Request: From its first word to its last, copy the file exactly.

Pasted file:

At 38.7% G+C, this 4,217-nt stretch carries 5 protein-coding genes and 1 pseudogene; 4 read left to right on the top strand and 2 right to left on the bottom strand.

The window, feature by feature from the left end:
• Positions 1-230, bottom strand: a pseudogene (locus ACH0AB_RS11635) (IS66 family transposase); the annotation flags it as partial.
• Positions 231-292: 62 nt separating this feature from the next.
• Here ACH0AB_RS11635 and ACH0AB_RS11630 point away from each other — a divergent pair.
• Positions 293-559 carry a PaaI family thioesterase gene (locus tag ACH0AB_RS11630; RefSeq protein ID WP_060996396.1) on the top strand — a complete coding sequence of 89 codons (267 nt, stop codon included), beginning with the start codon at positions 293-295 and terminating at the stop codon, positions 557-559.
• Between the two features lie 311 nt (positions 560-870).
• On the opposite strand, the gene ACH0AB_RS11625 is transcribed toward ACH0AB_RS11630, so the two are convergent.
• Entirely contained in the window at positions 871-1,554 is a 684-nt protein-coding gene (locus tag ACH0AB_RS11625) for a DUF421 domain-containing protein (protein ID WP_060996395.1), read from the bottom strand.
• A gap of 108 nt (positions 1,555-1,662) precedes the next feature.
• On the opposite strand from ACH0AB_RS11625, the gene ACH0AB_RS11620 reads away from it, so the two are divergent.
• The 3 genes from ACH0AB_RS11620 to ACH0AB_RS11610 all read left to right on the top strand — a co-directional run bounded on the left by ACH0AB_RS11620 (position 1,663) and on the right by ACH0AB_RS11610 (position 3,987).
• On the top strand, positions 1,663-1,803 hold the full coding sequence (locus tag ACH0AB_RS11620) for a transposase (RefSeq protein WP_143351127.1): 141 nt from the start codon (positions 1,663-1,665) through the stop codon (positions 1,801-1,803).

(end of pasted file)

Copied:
At 38.7% G+C, this 4,217-nt stretch carries 5 protein-coding genes and 1 pseudogene; 4 read left to right on the top strand and 2 right to left on the bottom strand.

The window, feature by feature from the left end:
• Positions 1-230, bottom strand: a pseudogene (locus ACH0AB_RS11635) (IS66 family transposase); the annotation flags it as partial.
• Positions 231-292: 62 nt separating this feature from the next.
• Here ACH0AB_RS11635 and ACH0AB_RS11630 point away from each other — a divergent pair.
• Positions 293-559 carry a PaaI family thioesterase gene (locus tag ACH0AB_RS11630; RefSeq protein ID WP_060996396.1) on the top strand — a complete coding sequence of 89 codons (267 nt, stop codon included), beginning with the start codon at positions 293-295 and terminating at the stop codon, positions 557-559.
• Between the two features lie 311 nt (positions 560-870).
• On the opposite strand, the gene ACH0AB_RS11625 is transcribed toward ACH0AB_RS11630, so the two are convergent.
• Entirely contained in the window at positions 871-1,554 is a 684-nt protein-coding gene (locus tag ACH0AB_RS11625) for a DUF421 domain-containing protein (protein ID WP_060996395.1), read from the bottom strand.
• A gap of 108 nt (positions 1,555-1,662) precedes the next feature.
• On the opposite strand from ACH0AB_RS11625, the gene ACH0AB_RS11620 reads away from it, so the two are divergent.
• The 3 genes from ACH0AB_RS11620 to ACH0AB_RS11610 all read left to right on the top strand — a co-directional run bounded on the left by ACH0AB_RS11620 (position 1,663) and on the right by ACH0AB_RS11610 (position 3,987).
• On the top strand, positions 1,663-1,803 hold the full coding sequence (locus tag ACH0AB_RS11620) for a transposase (RefSeq protein WP_143351127.1): 141 nt from the start codon (positions 1,663-1,665) through the stop codon (positions 1,801-1,803).